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The Importance of Citing Sources



In academic writing, the ability to cite sources is an important skill. Doing so would enable you to elaborate on complex and controversial ideas. In cases where you did not rely on your original ideas or stock knowledge, citation is called for. Citing your source would allow your readers to differentiate which parts are your original ideas and which ones were appropriated. Everyone borrows ideas from one another and nobody can claim sole ownership of an idea. By referencing, you are making it possible for your readers to countercheck your ideas and to “track” them. In addition, referencing is a proof of having done extensive research on relevant resource materials. Referencing is not only the ethical thing to do; it is also a necessary feature of academic writing.

What happens when you reference incorrectly or fail to reference completely? You will be considered guilty of academic misconduct or plagiarism, which is a serious offense both in academic and professional contexts. English Oxford Living Dictionaries has defined plagiarism as “the practice of taking someone else’s work or ideas and passing them off as one’s own.” Synonyms for plagiarism include: copying, infringement of copyright, piracy, stealing; informal cribbing, library theft, academic misconduct—unfavorable words that anyone would surely like to avoid.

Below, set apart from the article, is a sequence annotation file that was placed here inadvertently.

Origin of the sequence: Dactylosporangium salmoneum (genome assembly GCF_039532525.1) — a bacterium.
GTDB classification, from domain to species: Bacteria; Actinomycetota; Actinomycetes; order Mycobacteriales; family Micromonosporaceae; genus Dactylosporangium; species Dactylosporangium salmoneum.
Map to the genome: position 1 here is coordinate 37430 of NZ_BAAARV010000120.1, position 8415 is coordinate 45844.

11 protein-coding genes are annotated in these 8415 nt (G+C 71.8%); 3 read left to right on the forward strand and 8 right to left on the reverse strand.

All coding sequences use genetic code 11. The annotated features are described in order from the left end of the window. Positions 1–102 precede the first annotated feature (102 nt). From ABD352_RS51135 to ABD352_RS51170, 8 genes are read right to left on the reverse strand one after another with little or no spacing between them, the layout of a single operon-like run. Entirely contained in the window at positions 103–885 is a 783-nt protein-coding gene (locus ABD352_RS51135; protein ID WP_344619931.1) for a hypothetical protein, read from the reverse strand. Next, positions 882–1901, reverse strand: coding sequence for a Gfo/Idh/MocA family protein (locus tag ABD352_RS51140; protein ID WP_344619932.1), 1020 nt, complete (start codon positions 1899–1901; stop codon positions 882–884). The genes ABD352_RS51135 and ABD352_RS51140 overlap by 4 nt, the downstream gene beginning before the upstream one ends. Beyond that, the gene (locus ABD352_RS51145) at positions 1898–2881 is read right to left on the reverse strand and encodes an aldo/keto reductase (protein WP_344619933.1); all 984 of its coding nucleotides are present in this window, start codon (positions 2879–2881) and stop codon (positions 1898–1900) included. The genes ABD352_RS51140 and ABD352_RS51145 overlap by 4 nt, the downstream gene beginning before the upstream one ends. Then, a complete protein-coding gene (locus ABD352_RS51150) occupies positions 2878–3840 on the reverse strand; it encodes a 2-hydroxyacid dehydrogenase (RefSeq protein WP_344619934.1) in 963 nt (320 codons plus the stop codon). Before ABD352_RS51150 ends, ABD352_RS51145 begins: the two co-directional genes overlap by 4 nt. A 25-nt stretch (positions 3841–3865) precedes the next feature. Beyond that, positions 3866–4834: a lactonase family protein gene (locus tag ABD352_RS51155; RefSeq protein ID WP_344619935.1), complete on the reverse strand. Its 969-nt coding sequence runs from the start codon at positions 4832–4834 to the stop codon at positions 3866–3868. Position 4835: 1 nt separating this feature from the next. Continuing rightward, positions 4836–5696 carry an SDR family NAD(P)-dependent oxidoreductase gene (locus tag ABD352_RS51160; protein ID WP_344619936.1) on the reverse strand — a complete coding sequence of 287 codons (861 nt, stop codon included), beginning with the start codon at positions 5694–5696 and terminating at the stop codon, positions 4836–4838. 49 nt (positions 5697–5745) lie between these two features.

Viewed unfavorably by educators and scholars, plagiarism is not always blatantly committed. You may unknowingly commit plagiarism due to carelessness, as when you fail to cite all your sources and instead come up with incomplete bibliographic entries in the reference list. Cases of students using only the URL address without including the other important details are common. More blatant, though easily preventable, cases of plagiarism include outright copying and pasting, as well as paraphrasing or quoting ideas without acknowledging the source. In cases like these, you can avoid plagiarism by referencing your sources when you quote facts and ideas verbatim or when you paraphrase them and when you use statistical figures, graphs, or pictures from sources.

Although plagiarism can easily be avoided, it remains a secret crime that is often unpunished. This is because the violation goes unnoticed, until someone points it out. Today, however, with the advent of technology, more advanced means of detecting—and proving—incidents of plagiarism are available on the Internet. More and more schools are investing in apps to authenticate someone’s work. To discourage plagiarism, teachers are emphasizing its implications and devising ways to help students avoid it.

Perhaps because of the ease of merely copying and pasting, plagiarism has always been in practice. However, because of the stiff penalties that it entails, more and more people are realizing its ill effects. Well-known cases of sanctions against those found guilty of plagiarism include expulsion from school, withdrawal of academic degree, even termination of employment contract!

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